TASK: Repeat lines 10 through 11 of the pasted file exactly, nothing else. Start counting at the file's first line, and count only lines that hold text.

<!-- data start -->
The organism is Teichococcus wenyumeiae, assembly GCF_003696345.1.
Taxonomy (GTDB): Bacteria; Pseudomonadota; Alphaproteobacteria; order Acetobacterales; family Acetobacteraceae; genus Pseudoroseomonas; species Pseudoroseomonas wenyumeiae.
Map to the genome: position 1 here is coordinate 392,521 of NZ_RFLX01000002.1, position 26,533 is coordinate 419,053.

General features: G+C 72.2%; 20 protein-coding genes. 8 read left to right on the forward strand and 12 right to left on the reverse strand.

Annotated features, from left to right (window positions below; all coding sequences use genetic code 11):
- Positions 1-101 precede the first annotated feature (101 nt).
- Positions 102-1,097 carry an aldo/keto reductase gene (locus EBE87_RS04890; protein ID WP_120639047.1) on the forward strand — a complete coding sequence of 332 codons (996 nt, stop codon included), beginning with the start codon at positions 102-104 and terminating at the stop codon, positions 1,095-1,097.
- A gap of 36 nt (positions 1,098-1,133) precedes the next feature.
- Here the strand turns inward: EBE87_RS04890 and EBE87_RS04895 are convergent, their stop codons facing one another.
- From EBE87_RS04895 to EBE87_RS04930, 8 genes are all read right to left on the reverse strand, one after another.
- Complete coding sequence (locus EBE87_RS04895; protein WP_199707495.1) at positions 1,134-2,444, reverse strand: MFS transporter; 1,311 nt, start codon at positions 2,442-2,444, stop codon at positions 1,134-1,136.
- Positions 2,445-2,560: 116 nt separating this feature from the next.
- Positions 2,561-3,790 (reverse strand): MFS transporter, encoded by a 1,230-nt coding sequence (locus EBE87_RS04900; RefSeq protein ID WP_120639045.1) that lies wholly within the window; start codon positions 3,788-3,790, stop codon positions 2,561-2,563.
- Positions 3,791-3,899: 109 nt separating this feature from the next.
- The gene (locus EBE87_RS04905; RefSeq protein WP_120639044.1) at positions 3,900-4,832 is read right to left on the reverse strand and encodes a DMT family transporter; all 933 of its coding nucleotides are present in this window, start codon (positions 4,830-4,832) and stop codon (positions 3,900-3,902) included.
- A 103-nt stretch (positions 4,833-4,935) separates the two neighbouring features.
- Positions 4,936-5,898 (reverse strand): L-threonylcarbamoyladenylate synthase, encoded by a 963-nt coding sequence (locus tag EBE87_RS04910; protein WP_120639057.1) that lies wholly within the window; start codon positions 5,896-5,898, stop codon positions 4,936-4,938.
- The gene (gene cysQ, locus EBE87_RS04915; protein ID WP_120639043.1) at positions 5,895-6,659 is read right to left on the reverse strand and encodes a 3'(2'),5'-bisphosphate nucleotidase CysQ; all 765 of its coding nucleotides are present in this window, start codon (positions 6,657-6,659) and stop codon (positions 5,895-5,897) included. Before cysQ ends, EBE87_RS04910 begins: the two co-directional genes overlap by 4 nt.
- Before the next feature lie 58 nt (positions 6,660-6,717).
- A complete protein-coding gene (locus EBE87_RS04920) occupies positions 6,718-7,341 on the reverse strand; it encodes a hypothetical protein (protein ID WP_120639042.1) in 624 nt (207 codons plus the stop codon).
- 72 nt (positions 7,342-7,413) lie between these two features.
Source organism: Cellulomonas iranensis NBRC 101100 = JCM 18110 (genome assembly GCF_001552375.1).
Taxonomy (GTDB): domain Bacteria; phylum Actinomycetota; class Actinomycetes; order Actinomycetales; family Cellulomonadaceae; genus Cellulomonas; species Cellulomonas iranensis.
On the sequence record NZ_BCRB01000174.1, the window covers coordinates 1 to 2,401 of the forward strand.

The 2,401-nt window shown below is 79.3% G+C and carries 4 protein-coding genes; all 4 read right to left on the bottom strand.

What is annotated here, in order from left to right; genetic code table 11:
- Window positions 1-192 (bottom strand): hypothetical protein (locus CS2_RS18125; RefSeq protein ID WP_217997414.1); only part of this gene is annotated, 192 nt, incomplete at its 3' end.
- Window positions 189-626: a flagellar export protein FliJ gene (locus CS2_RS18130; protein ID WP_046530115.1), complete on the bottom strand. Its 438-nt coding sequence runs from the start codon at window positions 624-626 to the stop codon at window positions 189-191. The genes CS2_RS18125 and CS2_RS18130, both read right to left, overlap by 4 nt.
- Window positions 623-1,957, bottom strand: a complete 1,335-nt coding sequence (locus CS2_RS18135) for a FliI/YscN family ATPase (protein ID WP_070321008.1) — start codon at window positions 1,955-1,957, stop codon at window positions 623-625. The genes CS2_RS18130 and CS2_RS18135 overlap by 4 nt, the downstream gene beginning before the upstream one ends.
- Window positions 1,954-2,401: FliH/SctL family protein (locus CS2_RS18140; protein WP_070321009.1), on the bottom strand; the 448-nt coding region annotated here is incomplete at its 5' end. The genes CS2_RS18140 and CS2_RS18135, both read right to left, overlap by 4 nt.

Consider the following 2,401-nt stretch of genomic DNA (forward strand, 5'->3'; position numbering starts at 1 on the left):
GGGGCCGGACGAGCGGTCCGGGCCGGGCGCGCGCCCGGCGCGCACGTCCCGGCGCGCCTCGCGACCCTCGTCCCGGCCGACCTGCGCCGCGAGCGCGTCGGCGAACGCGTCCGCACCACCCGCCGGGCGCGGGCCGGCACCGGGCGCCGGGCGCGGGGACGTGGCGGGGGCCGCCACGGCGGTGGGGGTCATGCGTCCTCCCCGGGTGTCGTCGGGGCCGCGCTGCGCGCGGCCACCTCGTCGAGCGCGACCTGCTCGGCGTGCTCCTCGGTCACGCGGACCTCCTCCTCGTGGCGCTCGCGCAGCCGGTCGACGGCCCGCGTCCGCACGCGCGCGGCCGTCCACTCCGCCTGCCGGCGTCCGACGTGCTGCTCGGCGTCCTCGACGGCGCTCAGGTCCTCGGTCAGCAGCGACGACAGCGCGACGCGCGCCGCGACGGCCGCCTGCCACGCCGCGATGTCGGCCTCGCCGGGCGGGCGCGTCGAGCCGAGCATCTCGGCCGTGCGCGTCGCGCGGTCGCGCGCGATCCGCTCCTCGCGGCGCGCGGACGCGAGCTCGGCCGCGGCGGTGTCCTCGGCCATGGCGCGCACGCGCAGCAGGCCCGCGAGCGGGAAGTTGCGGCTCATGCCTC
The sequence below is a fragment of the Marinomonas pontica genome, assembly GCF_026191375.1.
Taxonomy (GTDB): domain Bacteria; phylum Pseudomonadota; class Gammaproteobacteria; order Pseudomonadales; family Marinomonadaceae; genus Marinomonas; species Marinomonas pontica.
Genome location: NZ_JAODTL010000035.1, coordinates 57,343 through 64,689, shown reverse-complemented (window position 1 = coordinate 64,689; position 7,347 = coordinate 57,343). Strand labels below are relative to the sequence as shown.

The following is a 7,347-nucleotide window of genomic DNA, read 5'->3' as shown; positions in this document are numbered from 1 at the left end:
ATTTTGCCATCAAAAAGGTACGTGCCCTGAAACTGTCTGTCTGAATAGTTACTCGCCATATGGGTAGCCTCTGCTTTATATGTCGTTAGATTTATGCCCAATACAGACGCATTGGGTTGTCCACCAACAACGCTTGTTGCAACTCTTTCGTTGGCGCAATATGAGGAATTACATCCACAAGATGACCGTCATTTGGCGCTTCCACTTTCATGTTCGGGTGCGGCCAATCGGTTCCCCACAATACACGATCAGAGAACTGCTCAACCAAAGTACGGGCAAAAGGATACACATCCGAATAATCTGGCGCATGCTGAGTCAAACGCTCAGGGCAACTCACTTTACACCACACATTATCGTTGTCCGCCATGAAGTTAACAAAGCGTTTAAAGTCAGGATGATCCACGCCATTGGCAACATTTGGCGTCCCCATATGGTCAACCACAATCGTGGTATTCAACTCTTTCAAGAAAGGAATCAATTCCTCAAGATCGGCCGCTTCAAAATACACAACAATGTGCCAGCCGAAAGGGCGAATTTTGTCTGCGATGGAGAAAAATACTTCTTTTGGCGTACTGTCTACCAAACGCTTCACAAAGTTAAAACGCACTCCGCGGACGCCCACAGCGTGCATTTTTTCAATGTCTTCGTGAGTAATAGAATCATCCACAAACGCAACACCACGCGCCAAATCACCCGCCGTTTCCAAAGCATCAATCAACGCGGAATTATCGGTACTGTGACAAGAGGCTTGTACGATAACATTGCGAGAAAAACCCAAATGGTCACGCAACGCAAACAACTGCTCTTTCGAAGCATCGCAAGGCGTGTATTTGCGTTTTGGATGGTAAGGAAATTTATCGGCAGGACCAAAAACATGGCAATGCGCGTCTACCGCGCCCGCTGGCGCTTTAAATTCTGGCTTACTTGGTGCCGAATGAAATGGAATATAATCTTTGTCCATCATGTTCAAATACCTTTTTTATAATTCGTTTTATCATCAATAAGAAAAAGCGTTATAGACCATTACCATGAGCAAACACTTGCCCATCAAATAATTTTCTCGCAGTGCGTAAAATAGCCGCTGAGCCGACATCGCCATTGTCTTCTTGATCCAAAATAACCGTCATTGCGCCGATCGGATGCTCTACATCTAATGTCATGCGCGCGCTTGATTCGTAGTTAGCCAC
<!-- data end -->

- From EBE87_RS04895 to EBE87_RS04930, 8 genes are all read right to left on the reverse strand, one after another.
- Complete coding sequence (locus EBE87_RS04895; protein WP_199707495.1) at positions 1,134-2,444, reverse strand: MFS transporter; 1,311 nt, start codon at positions 2,442-2,444, stop codon at positions 1,134-1,136.